And unfortunately, the net result of this matter is that it now seems unlikely that Mayorkas will be confirmed before Secretary Napolitano departs DHS on September 7th.  (The Senate will be on recess from August 3 to September 9, so will have no opportunity to confirm him after next Friday, August 3rd).  That will create a significant and troubling leadership gap at the top of DHS, just in time for the 12th anniversary of the September 11th attacks, and right in the middle of hurricane season.  The Department is also likely to have a full legislative agenda this fall (cyber security, border security, appropriations etc.) and on the policy front is charged with working on the second Quadrennial Homeland Security Review (QHSR) and updating the National Infrastructure Protection Plan this fall.   These issues will all suffer if there is a prolonged senior leadership gap after Secretary Napolitano’s departure.

For these reasons, I hope that the Senate will find a way to resolve this issue and move forward soon on Mayorkas’s nomination.  And it is also imperative that the White House nominate someone as soon as possible to be the next Secretary of DHS, and also finally move forward on nominating and appointing individuals for other key vacant positions (CBP, I&A, ICE, IG, etc.) as soon as possible.

June 19, 2013

DHS’ Alan Cohn talks about the 2014 Quadrennial Homeland Security Review

Filed under: General Homeland Security — by Christopher Bellavita on June 19, 2013

I saw the following press release about the Quadrennial Homeland Security Review on the Center for Homeland Defense and Security website today.

A stronger risk-based approach and expanded stakeholder input will be included as the Department of Homeland Security (DHS) undertakes the second Quadrennial Homeland Security Review (QHSR) this summer, a top department official said June 6.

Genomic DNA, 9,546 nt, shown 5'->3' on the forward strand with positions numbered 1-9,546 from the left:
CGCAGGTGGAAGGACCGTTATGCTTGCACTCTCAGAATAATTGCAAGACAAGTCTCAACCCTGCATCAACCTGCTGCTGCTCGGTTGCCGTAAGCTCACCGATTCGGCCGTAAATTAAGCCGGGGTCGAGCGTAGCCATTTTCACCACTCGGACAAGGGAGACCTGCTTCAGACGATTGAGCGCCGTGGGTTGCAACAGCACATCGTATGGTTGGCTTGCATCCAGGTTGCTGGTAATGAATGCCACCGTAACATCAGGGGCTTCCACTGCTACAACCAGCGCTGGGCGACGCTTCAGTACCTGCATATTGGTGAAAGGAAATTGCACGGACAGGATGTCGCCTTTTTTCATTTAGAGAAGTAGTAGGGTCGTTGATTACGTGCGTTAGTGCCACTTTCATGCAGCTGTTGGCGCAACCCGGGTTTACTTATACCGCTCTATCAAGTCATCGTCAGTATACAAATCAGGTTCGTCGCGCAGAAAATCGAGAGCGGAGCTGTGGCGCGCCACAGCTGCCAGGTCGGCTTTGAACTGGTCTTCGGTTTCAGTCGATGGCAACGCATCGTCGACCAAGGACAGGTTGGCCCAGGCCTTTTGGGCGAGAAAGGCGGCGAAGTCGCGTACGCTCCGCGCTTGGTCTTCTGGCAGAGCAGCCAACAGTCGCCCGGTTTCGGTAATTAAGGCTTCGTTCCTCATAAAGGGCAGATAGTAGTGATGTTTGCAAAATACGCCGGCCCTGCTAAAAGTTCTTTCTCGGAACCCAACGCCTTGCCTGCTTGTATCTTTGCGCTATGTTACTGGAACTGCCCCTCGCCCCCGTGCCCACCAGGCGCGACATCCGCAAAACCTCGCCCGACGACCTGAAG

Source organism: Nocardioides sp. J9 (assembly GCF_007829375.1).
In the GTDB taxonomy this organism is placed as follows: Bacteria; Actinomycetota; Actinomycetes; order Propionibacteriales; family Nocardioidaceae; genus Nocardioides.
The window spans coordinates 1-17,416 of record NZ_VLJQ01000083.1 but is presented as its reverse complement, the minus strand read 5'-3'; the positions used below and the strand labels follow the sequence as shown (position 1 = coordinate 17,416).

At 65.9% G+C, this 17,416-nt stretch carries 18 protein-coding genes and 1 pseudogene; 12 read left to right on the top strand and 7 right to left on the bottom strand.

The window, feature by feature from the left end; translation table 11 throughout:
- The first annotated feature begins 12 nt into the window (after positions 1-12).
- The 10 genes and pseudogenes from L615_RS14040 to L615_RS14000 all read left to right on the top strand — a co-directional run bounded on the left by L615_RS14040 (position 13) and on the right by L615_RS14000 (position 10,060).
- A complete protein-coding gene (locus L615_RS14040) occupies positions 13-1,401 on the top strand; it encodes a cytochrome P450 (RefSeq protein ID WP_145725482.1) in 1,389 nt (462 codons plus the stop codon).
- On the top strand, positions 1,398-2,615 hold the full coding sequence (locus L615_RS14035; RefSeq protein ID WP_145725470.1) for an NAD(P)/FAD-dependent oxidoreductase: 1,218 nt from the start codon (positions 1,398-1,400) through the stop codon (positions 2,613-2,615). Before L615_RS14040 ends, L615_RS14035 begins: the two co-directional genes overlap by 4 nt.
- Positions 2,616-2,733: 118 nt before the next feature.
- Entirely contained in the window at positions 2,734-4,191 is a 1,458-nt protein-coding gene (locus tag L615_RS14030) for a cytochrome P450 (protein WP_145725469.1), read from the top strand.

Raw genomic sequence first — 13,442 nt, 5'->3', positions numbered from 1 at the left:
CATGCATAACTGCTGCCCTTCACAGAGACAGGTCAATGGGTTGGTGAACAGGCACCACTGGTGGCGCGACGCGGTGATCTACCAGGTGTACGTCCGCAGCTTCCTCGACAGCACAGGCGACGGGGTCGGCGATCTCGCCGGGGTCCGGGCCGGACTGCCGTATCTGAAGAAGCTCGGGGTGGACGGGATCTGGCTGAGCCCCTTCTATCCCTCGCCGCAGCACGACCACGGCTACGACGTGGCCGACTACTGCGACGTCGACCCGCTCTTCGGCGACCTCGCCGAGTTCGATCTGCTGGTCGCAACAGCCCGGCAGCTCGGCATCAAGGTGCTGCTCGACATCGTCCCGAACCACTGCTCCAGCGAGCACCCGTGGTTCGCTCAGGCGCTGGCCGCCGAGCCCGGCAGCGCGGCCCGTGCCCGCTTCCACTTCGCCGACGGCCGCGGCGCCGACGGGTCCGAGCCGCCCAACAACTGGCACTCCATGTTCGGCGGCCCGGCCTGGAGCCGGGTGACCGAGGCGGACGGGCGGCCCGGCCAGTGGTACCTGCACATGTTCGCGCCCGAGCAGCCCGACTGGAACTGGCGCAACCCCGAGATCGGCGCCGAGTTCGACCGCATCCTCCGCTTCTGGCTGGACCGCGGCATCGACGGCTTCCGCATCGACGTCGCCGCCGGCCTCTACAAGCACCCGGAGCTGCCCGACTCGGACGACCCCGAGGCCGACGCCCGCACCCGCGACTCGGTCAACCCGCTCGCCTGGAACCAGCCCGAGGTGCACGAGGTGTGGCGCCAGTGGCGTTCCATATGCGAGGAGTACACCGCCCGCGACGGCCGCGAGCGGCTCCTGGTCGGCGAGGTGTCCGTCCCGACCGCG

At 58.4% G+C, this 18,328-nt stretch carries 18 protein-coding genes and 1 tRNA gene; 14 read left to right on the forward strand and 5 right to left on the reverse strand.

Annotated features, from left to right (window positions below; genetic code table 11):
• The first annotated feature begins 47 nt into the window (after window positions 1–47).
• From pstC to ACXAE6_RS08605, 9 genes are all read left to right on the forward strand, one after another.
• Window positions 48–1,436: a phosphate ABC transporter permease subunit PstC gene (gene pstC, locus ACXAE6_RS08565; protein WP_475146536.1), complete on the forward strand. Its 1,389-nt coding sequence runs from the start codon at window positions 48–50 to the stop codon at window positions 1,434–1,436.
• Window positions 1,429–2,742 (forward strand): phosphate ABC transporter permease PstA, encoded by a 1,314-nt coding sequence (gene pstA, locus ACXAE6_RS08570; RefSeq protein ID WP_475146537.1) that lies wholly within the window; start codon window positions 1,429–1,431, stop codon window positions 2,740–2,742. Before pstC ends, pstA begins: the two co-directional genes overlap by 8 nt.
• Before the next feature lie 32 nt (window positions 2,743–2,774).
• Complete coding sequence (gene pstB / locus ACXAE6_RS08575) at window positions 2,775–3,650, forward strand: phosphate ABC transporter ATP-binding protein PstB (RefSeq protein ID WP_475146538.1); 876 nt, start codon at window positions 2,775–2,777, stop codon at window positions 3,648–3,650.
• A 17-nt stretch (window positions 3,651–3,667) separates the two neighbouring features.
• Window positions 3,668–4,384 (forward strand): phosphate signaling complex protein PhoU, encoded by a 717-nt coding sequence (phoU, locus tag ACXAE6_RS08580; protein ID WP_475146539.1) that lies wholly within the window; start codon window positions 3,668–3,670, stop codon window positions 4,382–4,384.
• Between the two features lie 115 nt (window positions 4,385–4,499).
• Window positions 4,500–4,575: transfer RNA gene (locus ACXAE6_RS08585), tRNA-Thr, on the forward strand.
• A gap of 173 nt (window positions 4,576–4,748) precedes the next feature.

“The second review will also have the benefit of a consolidated DHS office that will guide the process,” said DHS Office of Policy Assistant Secretary for Strategy, Planning, Analysis and Risk (SPAR) Alan Cohn. DHS consolidated the functions of the Office of Risk Management and Analysis with the Office of Strategic Plans to form SPAR in March 2012, creating an integrated strategic planning, risk modeling and analysis function for the Department.

The QHSR is legislatively mandated to be conducted every four years under the Homeland Security Act of 2002, as amended. The first review was completed in February 2010 and set forth a strategic framework for the nation’s homeland security. Five homeland security missions were identified during the first review and will remain the core of the strategic approach: 1) preventing terrorism and enhancing security; 2) securing and managing our borders; 3) enforcing and administering our immigration laws; 4) safeguarding and securing cyberspace; and 5) ensuring resilience to disasters.